Landscape Ecology

, Volume 25, Issue 9, pp 1333–1348

Biodiversity is associated with indicators of soil ecosystem functions over a landscape gradient of agricultural intensification

  • Steven W. Culman
  • Anna Young-Mathews
  • Allan D. Hollander
  • Howard Ferris
  • Sara Sánchez-Moreno
  • Anthony T. O’Geen
  • Louise E. Jackson
Research article

DOI: 10.1007/s10980-010-9511-0

Cite this article as:
Culman, S.W., Young-Mathews, A., Hollander, A.D. et al. Landscape Ecol (2010) 25: 1333. doi:10.1007/s10980-010-9511-0

Abstract

Agricultural intensification has led to dramatic losses in biodiversity over the past several decades. Many studies have shown the effects of intensification on vegetation or soil communities at field or local scales. However, the functional significance of biodiversity may only appear at larger spatial and temporal scales, due to exchanges among local ecosystems throughout a landscape. To examine how patterns of biodiversity loss are reflected at larger spatial scales, plant and soil biodiversity and associated indicators of ecosystem functions were assessed in riparian areas over a 150 km2 agricultural landscape in the Sacramento Valley of California. Publicly-available GIS data were first used to classify and select sites over the range of soils, topography and plant community types. Representative sites from the landscape were sampled for soil physiochemical properties, as well as microbial, nematode, and plant communities. Higher agricultural intensification, based on field and landscape indices, was negatively correlated with richness and diversity of plant and soil taxa, and was related to indicators of ecosystem functions, such as increased soil nitrate and phosphorus loading, decreased riparian health ratings, and lower soil carbon, soil microbial biomass and soil food web structure. Both field- and landscape-scale factors played important roles in the measured losses. The study area was composed of a wide array of soils, vegetation, and land management, indicating that the observed trends transcended site-specific conditions.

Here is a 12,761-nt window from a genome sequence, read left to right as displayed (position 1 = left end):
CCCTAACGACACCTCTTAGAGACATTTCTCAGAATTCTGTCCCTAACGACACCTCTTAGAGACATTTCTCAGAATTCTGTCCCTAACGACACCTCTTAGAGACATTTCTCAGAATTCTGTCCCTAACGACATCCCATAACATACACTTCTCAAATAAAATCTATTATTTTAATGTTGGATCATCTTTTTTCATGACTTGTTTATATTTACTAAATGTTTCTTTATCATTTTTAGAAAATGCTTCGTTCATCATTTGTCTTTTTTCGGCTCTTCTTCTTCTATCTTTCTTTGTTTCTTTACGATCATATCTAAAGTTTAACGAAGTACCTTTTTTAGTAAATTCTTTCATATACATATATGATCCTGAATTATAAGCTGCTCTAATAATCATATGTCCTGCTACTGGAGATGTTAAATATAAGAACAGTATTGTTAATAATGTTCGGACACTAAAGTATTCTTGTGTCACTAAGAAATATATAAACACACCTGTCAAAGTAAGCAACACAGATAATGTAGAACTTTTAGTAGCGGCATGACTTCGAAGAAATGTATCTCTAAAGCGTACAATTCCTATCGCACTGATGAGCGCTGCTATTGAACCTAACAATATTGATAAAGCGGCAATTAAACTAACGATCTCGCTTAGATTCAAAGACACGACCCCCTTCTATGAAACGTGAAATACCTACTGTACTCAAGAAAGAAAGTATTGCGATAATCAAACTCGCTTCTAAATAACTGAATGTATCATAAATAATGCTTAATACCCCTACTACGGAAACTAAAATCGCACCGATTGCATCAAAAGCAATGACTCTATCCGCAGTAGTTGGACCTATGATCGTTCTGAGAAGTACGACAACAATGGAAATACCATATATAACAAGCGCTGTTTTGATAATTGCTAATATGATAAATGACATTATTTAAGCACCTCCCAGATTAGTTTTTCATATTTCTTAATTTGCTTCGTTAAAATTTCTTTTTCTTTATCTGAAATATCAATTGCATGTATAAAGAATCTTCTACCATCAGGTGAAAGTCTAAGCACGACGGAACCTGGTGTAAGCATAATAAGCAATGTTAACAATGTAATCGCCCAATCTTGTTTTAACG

Keywords

Agricultural intensificationBiodiversity lossRiparianLandscape classificationPLFANematodeSoil biotaGISAboveground–belowground diversity

Copyright information

© Springer Science+Business Media B.V. 2010

Authors and Affiliations

  • Steven W. Culman
    • 1
  • Anna Young-Mathews
    • 1
  • Allan D. Hollander
    • 2
  • Howard Ferris
    • 3
  • Sara Sánchez-Moreno
    • 4
  • Anthony T. O’Geen
    • 1
  • Louise E. Jackson
    • 1
  1. 1.Department of Land, Air and Water ResourcesUniversity of CaliforniaDavisUSA
  2. 2.Information Center for the EnvironmentUniversity of CaliforniaDavisUSA
  3. 3.Department of NematologyUniversity of CaliforniaDavisUSA
  4. 4.Unidad de Productos FitosanitariosInstituto Nacional de Investigación y Tecnología Agraria y AlimentariaMadridSpain